Mercy in Rome

Yesterday morning I went to San Salvatore in Lauro as a confessor for the Year of Mercy. Unlike the previous few times, this time was special, because the day before the bodies of St. Pio of Pietrelcina  (Padre Pio) and St. Leopoldo Mandić were brought to the church as two of the holiest confessors of the twentieth century. San Salvatore in Lauro is one of the churches being used in the area a St. Peter’s Basilica as a sort of antechamber for pilgrimages during the Year of Mercy: I and other priests are helping as confessors there, and, in this case, our two Saints were being kept there for a few days. Yesterday afternoon were taken in procession to St. Peter’s Basilica, where they’ll be kept at least until Ash Wednesday. I arrived around 9:30 am for a morning shift, and there was already a long line waiting to spend a moment in front of the Saints.

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Most of the attention was focused on Padre Pio, since he was more well known internationally, but St. Leopoldo Mandić was another Capuchin, a Croatian who prayed for Christian Unity as a special intention and lived in Padua and was known for being as gentle and easy on his penitents as sometimes Padre Pio was severe and demanding. They both spent long hours in the confessional for the sake of the faithful and knew each other. When I signed up as a confessor for that day I’d hoped I could hear confessions in the presence of two great religious, priests, confessors, and saints, and I was not disappointed.

There were 6-8 confessors scheduled to be in the church during these days. When I arrived the usual confessionals were full (and had lines), so they put me in the back of the church near a huge statue (slightly larger than life-sized) of Our Lord bearing the Cross and Padre Pio behind him helping him carry the cross. So there I was, dispensing Our Lord’s mercy at the foot of the Cross through administering the sacrament of Reconciliation. In all I was hearing confessions for four hours, some hours non-stop, but at midday there was a pause of about 45 minutes while they did a security check before the procession. Outside of that moment the church was full, and my confessional was right by the line of people filing through to see the Saints. Lots of foot traffic and great location equals good “business” (or, in this case, lots of confessions).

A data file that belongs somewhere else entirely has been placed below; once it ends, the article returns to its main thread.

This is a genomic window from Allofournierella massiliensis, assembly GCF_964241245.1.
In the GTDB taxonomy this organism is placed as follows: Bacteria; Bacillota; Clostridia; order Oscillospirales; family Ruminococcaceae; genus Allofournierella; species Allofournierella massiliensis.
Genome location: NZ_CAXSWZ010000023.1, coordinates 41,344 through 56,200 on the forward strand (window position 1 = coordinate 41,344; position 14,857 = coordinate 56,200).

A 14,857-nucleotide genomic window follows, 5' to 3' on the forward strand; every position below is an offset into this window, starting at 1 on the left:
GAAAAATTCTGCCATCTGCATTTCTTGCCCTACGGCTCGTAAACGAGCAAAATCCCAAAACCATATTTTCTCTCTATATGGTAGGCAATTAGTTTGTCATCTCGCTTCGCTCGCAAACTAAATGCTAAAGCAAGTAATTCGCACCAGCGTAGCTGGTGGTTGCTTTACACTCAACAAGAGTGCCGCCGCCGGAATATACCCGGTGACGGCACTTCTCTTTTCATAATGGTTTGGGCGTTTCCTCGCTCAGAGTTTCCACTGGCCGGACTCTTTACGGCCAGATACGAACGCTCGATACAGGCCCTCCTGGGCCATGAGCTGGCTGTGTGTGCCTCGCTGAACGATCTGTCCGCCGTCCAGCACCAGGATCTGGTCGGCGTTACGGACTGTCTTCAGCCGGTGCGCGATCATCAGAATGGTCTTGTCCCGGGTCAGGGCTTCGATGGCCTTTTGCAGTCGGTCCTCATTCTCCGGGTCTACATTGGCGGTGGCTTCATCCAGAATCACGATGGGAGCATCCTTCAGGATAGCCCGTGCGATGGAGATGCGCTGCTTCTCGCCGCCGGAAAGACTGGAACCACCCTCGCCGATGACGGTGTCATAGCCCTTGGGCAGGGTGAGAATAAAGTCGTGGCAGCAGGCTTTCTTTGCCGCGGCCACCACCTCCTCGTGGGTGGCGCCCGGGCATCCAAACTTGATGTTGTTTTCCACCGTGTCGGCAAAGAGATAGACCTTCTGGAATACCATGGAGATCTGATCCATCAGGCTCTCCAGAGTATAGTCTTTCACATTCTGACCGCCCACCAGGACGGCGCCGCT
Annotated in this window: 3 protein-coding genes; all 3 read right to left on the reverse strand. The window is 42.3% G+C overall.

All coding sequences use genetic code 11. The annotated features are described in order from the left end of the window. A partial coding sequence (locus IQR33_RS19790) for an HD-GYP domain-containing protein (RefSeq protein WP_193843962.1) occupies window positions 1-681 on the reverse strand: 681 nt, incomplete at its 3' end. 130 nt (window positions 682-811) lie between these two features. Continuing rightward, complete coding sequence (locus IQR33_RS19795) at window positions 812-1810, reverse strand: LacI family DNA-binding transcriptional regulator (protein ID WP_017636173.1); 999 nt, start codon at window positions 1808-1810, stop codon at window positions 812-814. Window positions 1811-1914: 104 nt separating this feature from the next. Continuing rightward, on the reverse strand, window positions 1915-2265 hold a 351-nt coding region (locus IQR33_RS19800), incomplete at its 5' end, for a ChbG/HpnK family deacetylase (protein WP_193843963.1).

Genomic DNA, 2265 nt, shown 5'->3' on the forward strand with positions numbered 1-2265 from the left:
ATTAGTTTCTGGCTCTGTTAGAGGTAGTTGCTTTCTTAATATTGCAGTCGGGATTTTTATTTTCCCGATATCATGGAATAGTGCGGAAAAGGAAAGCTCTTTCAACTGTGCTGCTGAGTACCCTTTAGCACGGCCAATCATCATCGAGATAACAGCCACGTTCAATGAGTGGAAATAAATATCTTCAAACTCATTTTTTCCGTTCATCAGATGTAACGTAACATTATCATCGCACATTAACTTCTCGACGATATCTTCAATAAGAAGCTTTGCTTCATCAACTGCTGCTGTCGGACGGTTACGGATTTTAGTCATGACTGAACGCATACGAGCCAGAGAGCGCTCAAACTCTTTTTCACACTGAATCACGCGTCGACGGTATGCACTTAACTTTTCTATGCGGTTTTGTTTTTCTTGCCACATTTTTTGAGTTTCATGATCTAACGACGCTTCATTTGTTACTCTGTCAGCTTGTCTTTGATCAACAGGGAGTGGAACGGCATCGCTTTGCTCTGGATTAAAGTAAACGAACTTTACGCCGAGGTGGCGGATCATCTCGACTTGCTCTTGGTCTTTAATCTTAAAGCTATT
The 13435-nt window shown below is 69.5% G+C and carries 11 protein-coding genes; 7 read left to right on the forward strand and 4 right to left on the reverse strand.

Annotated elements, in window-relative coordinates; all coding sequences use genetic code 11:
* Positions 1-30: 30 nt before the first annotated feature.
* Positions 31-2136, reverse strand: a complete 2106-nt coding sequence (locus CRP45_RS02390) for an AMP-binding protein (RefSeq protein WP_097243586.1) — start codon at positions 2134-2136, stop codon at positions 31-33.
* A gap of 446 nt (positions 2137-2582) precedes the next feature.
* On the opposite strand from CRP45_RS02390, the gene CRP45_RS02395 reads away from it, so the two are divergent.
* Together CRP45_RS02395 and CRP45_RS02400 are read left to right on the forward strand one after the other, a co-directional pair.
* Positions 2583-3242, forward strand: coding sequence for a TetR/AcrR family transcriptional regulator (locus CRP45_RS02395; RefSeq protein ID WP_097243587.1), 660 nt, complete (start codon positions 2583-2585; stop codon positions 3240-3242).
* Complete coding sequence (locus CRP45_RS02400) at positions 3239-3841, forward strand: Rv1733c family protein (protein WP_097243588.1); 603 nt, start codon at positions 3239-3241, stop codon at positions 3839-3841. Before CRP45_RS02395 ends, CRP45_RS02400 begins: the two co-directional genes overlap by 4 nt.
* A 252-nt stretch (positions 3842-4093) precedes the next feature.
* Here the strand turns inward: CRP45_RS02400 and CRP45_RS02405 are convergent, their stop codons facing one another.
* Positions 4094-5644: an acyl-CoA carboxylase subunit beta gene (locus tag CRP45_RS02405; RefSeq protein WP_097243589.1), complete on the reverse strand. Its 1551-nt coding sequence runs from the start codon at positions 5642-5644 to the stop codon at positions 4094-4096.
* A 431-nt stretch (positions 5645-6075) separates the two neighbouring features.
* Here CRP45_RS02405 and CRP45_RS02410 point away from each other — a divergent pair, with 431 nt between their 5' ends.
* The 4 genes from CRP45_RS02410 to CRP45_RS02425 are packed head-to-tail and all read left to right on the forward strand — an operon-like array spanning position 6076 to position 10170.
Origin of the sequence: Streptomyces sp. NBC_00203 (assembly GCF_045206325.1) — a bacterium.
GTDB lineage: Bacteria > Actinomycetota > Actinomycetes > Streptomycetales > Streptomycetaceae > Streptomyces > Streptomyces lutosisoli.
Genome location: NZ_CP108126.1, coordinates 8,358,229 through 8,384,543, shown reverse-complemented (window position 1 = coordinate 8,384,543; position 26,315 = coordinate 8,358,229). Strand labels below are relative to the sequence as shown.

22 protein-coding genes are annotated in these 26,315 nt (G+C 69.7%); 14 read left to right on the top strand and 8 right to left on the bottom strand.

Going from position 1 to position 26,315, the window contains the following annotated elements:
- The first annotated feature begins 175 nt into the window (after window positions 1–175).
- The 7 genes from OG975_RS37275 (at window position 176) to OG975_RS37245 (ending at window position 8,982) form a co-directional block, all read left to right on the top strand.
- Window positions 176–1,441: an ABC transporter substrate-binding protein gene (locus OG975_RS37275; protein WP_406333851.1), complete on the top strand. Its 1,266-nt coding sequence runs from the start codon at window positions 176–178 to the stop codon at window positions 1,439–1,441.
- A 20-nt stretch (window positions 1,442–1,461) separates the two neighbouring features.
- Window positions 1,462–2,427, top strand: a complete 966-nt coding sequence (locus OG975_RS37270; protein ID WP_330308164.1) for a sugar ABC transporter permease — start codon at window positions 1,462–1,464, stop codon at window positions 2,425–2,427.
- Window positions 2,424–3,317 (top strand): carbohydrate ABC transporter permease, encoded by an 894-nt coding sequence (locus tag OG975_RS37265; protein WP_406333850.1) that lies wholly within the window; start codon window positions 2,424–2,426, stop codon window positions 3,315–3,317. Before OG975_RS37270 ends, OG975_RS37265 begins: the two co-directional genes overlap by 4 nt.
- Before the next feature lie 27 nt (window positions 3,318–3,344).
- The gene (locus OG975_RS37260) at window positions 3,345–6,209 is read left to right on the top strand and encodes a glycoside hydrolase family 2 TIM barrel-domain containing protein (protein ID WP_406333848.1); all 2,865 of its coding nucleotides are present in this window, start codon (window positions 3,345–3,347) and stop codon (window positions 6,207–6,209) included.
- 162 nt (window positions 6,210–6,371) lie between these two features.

Cross Statue San Salvatore in Lauro

Mass was celebrated every hour and a half: I was confessing during three of them and left just before the fourth one started. I went a little over shift, and as I was hearing the last confession my substitute came into view (maintaining a respectful distance) and had to confess someone standing there while I was finishing up. On the way back to the sacristy someone else asked me for confession and I pointed them toward the statue where I’d spent four hours and said the magic words: “no line.” As a last enormous grace, after I changed in the sacristy and prepared to leave, I had the opportunity to go right into the sanctuary, since Mass hadn’t started yet, and place my hands on the casket of each Saint and pray for my penitents and my priesthood. After four hours it was the best conclusion I could hope for a morning full of mercy. Pray for confessors, and pray that everyone goes to Confession who needs it.